Sunday, April 12, 2015

Getting Real Pt 3. - Constraints and Expenses and Pooping Parties

Both tools operate in a similar way. The softsynths work as VSTis in your favorite music tool (but the Clinkster toolchain only targets Renoise in particular). Whichever one you choose, you use it for all of your instruments. You save your song and in 4klang's case it exports a magic source code file that your coder and link into the production, or with Clinkster it has some conversion scripts that do something I believe is similar. Now your song has to be compiled into the production (usually the coder's job) and then the whole thing has to be compressed -- usually using Crinkler.

For sake of simplicity, we'll call these steps: compose, save, compile, compress.

Both synths also constrain what you can do in the synth in different ways and have different costs for using certain features. In the case of Clinkster (from the docs and summarized):
  • You can use per-note velocity, but no other in-track effect commands.
  • You can adjust the volume and panning of tracks using the Volume/Panning Track DSP, the post-DSP volume/panning, the mixer and the master volume.
  • The maximum velocity you can use is 7F
  • You can use the Delay effect (under Track DSPs) with these restrictions:
    • The "L Feedb.", "R Feedb." and "Send" sliders must be at the same position.
    • "Mute Src." must be off.
    • No L/R Output Pan.
    • If you use the Delay effect on multiple tracks, you must use the exact same parameters on each track.
  • During conversion, each note column in a track will become a separate track in the converted music.
  • For each track, each tone / length / velocity combination counts.
  • If the velocity is omitted, it is 127.
  • Optional features used in the music has some cost in terms of the code size of the player.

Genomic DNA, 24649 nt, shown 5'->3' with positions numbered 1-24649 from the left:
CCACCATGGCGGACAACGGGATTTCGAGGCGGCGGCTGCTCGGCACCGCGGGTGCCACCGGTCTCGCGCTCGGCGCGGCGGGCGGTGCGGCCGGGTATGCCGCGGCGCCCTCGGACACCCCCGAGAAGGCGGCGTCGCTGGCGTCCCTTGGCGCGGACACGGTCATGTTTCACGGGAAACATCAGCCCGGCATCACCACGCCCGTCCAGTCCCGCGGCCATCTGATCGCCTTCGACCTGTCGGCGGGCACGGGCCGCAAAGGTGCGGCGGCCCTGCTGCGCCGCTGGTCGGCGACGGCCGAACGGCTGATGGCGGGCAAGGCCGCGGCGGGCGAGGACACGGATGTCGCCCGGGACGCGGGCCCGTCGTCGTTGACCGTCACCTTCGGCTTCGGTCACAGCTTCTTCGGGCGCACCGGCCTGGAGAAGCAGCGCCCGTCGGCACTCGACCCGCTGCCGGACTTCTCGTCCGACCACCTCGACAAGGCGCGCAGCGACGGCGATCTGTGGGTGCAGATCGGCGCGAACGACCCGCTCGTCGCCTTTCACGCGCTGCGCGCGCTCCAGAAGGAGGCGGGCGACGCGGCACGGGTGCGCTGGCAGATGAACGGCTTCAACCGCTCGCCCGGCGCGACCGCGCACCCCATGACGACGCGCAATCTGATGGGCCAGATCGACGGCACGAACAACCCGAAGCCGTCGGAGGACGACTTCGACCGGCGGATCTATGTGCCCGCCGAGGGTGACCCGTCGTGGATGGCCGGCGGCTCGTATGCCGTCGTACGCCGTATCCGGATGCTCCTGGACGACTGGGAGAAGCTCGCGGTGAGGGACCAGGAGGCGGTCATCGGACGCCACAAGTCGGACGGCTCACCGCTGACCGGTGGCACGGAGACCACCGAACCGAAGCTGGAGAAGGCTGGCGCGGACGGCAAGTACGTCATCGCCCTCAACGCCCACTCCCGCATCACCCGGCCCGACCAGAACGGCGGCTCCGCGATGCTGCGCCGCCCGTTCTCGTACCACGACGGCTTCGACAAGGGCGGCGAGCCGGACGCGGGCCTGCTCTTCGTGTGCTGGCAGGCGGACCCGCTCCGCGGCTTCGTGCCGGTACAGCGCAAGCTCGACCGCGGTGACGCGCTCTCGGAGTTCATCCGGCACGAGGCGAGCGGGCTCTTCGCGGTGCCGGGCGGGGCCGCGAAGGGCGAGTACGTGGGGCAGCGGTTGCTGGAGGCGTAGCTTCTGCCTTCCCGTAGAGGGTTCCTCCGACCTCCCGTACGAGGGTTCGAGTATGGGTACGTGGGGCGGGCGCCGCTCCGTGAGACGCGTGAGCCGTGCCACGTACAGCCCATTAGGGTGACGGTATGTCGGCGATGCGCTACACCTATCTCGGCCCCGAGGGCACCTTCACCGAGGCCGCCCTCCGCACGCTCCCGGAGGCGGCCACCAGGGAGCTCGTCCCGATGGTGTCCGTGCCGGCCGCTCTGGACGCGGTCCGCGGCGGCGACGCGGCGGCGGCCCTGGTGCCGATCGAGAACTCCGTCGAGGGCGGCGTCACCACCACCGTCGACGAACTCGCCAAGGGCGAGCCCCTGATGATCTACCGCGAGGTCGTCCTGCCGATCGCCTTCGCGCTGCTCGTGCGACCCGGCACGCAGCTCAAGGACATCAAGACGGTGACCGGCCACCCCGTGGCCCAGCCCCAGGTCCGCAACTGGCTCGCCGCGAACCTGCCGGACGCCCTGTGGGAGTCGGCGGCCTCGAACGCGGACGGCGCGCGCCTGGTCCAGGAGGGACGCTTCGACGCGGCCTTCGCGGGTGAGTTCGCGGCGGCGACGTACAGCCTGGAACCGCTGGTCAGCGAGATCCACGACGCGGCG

• The options are:
    • VELOCITY: One or more notes have velocity less than 127.
    • LONG_NOTES: One or more notes are longer than 127 rows.
    • DELAY: The delay device is used.
    • PANNING: One or more tracks have non-center panning.
    • INDEXDECAY: Some instrument has IndexDecay different from 0.
    • GAIN: Some instrument has Gain different from 1.
It's worth it to understand that any of the restrictions that say "you can" end up adding bytes to your composition. So depending on your space budget, doing something simple like setting a panning position might push you over the limit. Since your songs are most likely going to be played in a loud auditorium, consider if it's really necessary to spend your bytes on subtle mixing choices.

I'm also of the opinion that giving more space to the code is usually better. So anything you can do that buys your coder space is a plus. If there's space left over, it's usually easier for you as the musician to fill it up.

Basically, you have to be mindful of all these items and all the restrictions for pretty much every note you put down. They either make it so your song won't play, or they increase the size of your music in the final production.

As a sort of trade-off, Clinkster is extra helpful though. It offers a folder called "easy_exe" you can drop your song in (if it's named the right thing) and a utility to run that does the compile and compress steps for you to give you ballpark idea of how big your music is. The compilation step also tries to check your song to make sure you aren't violating any of the restrictions. This can be frustrating at first, until you get used to disciplining yourself within the environment. I recommend writing a pattern or two, and running the easy_exe process on your song to see if you're doing something wrong. I made the mistake of not doing that early on and spent a couple days going through my song and removing things that didn't work.

Also, in my case, I didn't have a lot of control over the compose portion of the process. I had the Second Reality soundtrack that I had to try to reproduce and that was that. In the beginning, I figured I'd go for as close of a 1:1 conversion as possible and try to figure out cuts later. It turns out this was harder than I anticipated.

No comments:

Post a Comment